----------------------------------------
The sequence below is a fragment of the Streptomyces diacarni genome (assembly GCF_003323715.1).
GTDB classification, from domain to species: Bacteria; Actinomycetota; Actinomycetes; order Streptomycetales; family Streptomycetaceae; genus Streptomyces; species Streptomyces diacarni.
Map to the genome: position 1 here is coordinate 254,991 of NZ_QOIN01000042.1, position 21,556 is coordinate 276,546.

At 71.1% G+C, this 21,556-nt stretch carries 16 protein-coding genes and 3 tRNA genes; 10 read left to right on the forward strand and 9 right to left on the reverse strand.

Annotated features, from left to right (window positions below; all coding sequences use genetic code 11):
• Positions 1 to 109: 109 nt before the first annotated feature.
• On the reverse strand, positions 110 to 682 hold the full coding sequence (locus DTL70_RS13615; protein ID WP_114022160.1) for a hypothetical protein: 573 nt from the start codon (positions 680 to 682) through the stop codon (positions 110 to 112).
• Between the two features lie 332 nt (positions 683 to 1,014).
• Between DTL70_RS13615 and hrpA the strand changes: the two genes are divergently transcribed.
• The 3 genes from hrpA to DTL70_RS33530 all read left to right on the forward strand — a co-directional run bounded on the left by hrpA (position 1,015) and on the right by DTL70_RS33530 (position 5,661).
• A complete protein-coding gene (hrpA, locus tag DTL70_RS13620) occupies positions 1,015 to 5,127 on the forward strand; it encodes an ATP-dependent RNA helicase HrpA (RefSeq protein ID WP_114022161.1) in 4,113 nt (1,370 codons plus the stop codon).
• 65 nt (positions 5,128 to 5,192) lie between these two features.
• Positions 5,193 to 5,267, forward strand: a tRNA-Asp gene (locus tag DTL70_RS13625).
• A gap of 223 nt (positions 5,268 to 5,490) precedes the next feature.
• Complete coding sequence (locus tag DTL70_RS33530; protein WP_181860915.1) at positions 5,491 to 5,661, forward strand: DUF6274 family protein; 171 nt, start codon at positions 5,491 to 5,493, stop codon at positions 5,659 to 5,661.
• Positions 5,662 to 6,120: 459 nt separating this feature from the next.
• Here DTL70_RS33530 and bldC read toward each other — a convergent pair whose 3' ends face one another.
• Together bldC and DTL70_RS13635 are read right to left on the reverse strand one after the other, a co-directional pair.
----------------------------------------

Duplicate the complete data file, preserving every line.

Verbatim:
The sequence below is a fragment of the Streptomyces diacarni genome (assembly GCF_003323715.1).
GTDB classification, from domain to species: Bacteria; Actinomycetota; Actinomycetes; order Streptomycetales; family Streptomycetaceae; genus Streptomyces; species Streptomyces diacarni.
Map to the genome: position 1 here is coordinate 254,991 of NZ_QOIN01000042.1, position 21,556 is coordinate 276,546.

At 71.1% G+C, this 21,556-nt stretch carries 16 protein-coding genes and 3 tRNA genes; 10 read left to right on the forward strand and 9 right to left on the reverse strand.

Annotated features, from left to right (window positions below; all coding sequences use genetic code 11):
• Positions 1 to 109: 109 nt before the first annotated feature.
• On the reverse strand, positions 110 to 682 hold the full coding sequence (locus DTL70_RS13615; protein ID WP_114022160.1) for a hypothetical protein: 573 nt from the start codon (positions 680 to 682) through the stop codon (positions 110 to 112).
• Between the two features lie 332 nt (positions 683 to 1,014).
• Between DTL70_RS13615 and hrpA the strand changes: the two genes are divergently transcribed.
• The 3 genes from hrpA to DTL70_RS33530 all read left to right on the forward strand — a co-directional run bounded on the left by hrpA (position 1,015) and on the right by DTL70_RS33530 (position 5,661).
• A complete protein-coding gene (hrpA, locus tag DTL70_RS13620) occupies positions 1,015 to 5,127 on the forward strand; it encodes an ATP-dependent RNA helicase HrpA (RefSeq protein ID WP_114022161.1) in 4,113 nt (1,370 codons plus the stop codon).
• 65 nt (positions 5,128 to 5,192) lie between these two features.
• Positions 5,193 to 5,267, forward strand: a tRNA-Asp gene (locus tag DTL70_RS13625).
• A gap of 223 nt (positions 5,268 to 5,490) precedes the next feature.
• Complete coding sequence (locus tag DTL70_RS33530; protein WP_181860915.1) at positions 5,491 to 5,661, forward strand: DUF6274 family protein; 171 nt, start codon at positions 5,491 to 5,493, stop codon at positions 5,659 to 5,661.
• Positions 5,662 to 6,120: 459 nt separating this feature from the next.
• Here DTL70_RS33530 and bldC read toward each other — a convergent pair whose 3' ends face one another.
• Together bldC and DTL70_RS13635 are read right to left on the reverse strand one after the other, a co-directional pair.